by Victoria Aschheim
The first of the three compositions on the HRO’s program for its October 24 performance in Sanders Theatre (at 8pm) is Roman Carnival Overture by Hector Berlioz. Berlioz was a supreme master of orchestration, having written one of the legendary treatises in the history of orchestration. As a percussionist, I am particularly interested in Berlioz's innovations and specificity in orchestral percussion writing. With its exuberant orchestration and melodic themes, and brilliant display of musical color, from featured solo instruments, to the dynamism of orchestral tutti sections, Roman Carnival Overture is a
particularly appropriate piece in its celebratory feeling to commemorate the HRO debut of our new conductor, Maestro Federico Cortese. Peter Bloom, a Berlioz expert, has written of the section of the Overture after the Allegro vivace: "led by horns, trumpets, and cornets…all hell breaks loose. If you are not lifted out of your seat at this point in the score, something has gone wrong, or Berlioz is not right for you…Rhythmic and dynamic contrastes et oppositions, as Berlioz like to call them, go at a gallop to the end." In Paris in 1844, concertgoers were lifted out of their seats with admiration for the Overture.
When Roman Carnival Overture was first performed on February 3, 1844, at the Salle Herz in Paris, conducted by its composer, Hector Berlioz, himself, the applause was so tumultuous that the orchestra had to present an encore of the Roman Carnival Overture there and then, to the delight of the audience.
The history of Roman Carnival Overture is a fascinating musical story in itself. In 1837 the poet Heinrich Heine wrote: "From Berlioz we shall soon have an opera, the subject is an episode from the life of Benvenuto Cellini, the casting of his Perseus. Something extraordinary is expected, since this composer has already achieved the extraordinary." At the world premiere of Benvenuto Cellini at the Paris Opera on September 10, 1838, the opera had an extraordinarily controversial reception to say the least. Berlioz commented that the opera "hissed with admirable energy and unanimity." Berlioz was incensed at the conductor, Francois Antoine Habenek, for disregarding his directions and having given a lackluster interpretation of the second act, the salterello, conducting it at half the proper tempo. Berlioz later recycled the music of the saltarello for a concert composition of its own, the Roman Carnival Overture, and Berlioz conducted the first performances of Roman Carnival Overture himself. Berlioz was elated with the reception of the Overture, and at the suggestion of Lizst, Berlioz adopted it as the prelude to the second act of the opera, Benvenuto Cellini, in a production at Weimar in 1852. The opera is rarely performed but was staged by the Opera Company of Boston in 1975, directed by Sarah Caldwell. Boston’s own James Levine conducted the first performance of Benvenuto Cellini at the Metropolitan Opera in 2003.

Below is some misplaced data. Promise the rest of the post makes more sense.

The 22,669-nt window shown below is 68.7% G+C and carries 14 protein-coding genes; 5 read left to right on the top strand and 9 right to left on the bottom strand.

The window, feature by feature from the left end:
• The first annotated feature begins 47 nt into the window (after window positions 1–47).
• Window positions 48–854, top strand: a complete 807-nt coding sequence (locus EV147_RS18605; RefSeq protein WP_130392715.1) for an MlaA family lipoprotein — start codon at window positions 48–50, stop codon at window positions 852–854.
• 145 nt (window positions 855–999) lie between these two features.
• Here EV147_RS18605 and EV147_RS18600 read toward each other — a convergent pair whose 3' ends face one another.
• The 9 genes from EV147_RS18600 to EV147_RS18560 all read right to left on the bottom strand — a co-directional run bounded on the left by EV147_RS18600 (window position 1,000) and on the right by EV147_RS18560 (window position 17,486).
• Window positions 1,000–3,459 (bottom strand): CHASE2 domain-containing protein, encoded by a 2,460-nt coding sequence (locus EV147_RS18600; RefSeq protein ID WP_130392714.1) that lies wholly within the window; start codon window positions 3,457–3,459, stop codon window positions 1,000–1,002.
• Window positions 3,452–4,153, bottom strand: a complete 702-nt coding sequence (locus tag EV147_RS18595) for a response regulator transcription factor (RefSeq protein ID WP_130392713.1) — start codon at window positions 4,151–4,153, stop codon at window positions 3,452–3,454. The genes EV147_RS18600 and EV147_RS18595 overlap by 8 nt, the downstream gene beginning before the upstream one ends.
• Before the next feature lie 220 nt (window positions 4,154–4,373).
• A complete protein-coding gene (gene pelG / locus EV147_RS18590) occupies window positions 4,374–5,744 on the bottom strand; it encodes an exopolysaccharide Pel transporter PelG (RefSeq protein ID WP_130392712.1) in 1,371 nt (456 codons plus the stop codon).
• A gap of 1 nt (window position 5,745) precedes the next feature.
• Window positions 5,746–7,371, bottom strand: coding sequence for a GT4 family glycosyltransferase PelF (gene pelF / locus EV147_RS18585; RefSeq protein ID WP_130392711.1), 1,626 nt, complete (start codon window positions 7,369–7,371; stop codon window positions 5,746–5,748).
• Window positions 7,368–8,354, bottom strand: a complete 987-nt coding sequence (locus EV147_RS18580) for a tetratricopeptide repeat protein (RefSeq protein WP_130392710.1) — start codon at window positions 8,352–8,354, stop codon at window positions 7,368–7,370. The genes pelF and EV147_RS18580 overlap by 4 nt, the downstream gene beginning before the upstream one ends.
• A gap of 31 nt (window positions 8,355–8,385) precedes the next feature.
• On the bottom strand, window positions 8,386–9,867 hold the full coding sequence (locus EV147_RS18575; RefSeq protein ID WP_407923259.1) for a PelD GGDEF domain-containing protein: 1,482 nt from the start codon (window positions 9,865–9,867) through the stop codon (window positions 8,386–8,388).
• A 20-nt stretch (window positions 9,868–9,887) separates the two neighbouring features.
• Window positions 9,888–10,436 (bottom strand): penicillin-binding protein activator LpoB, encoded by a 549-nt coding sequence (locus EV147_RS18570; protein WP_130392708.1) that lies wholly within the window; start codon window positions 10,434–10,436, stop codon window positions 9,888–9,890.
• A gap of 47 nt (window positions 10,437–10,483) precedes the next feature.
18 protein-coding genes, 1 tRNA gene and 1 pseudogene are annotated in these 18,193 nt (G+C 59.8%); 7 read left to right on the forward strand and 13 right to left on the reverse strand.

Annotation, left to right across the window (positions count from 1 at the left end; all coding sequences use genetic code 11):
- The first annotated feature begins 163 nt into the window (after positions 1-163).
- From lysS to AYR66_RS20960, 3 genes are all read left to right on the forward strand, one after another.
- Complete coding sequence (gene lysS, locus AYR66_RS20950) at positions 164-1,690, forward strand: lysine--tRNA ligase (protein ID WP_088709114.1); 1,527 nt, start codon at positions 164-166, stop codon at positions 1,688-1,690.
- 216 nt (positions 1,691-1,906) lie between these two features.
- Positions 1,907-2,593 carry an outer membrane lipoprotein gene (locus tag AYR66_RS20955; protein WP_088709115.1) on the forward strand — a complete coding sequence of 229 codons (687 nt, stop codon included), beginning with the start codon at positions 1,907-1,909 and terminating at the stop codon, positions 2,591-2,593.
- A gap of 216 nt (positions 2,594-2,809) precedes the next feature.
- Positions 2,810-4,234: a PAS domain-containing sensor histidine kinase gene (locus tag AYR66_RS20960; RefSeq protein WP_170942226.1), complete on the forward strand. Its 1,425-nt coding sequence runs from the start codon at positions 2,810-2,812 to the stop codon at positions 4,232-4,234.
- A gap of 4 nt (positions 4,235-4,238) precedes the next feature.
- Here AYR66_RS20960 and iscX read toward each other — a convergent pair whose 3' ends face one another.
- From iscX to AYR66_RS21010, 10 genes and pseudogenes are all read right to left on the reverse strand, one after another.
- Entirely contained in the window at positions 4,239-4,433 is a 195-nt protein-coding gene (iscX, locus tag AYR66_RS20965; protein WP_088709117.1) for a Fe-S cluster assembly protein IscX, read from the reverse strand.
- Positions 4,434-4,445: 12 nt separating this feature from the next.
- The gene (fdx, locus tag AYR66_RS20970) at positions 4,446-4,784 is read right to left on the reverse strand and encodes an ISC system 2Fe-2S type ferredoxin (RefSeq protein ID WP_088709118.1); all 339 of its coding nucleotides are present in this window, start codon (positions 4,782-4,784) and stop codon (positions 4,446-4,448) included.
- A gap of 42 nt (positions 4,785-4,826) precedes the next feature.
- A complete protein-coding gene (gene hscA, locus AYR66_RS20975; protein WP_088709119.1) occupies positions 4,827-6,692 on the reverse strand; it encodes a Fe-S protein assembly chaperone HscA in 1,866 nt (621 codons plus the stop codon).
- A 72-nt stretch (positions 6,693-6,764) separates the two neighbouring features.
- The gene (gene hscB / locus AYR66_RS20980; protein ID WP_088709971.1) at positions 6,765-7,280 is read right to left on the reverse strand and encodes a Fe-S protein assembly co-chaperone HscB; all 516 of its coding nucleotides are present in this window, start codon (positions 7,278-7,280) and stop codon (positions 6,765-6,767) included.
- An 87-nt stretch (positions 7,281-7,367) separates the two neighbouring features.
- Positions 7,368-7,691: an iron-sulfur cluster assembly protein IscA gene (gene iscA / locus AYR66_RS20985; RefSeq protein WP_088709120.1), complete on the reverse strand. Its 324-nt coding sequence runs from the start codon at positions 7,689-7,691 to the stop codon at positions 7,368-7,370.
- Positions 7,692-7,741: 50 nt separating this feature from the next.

The Roman Carnival Overture includes, in addition to the cymbal-highlighted saltarello, another theme from Benvenuto Cellini: the melody from the duet of Benvenuto Cellini and his beloved, Teresa from the opera’s first act, performed on the 24th in the Roman Carnival Overture on the English horn, played by the HRO’s Jonathan Bragg '10. Berlioz derived inspiration for his opera and the resulting Overture when in 1830 he won the Prix de Rome, a prize that supported the development of young composers through study abroad. It was from this foundation that Berlioz came to love Italy, and the Roman Carnival Overture is an enduring legacy of the prize for which Berlioz tried year after year and finally succeeded in winning.
Berlioz could have only one rehearsal with his orchestra before the first performance of Roman Carnival Overture because the wind players were needed for National Guard responsibilities. Berlioz instructed: "You are all excellent players. Watch my stick as often as you can, count your rests carefully, and everything will be all right." The triumph of that Overture performance is now history. Habeneck attended that triumphant concert, at the conclusion of which Berlioz remarked to Habeneck (in reference to Habeneck’s incorrect tempo conducting of 1838): "That is how it goes," to which Berlioz recorded in writing, "he took care to make no reply."
Hoping you will be at the well-rehearsed October 24th HRO performance of the Roman Carnival Overture when Maestro Cortese begins a new chapter in the history of the HRO.
Sprinkled through this post are images I captured of HRO's rehearsal on October 20, 2009. The evening began with Tchaikovsky's Symphony No. 5, followed by a rehearsal of the third movement of Debussy's Nocturnes, "Sirenes," for which HRO is joined by women of the Holden Choruses, prepared by Jameson Marvin.
And finally, Maestro Cortese chatted with me after rehearsal about how he is feeling about the Orchestra and his thoughts behind the first concert's programming!
[Caption: The warmly lit, amber-colored stage of Sanders Theatre]
[Caption: View from the horn section]
[Caption: Maestro Cortese in motion]
[Caption: Aerial view from the Sanders Theatre balcony]
[Caption: View from the cello section]
[Caption: Celli and basses]
[Caption: Concertmaster Michael Viscardi '10 stands as the orchestra tunes. Tuning is a sacred moment during rehearsal.]
[Caption: The chorus during Debussy rehearsal. Maestro Cortese dubbed the singers the "sirens of Harvard."]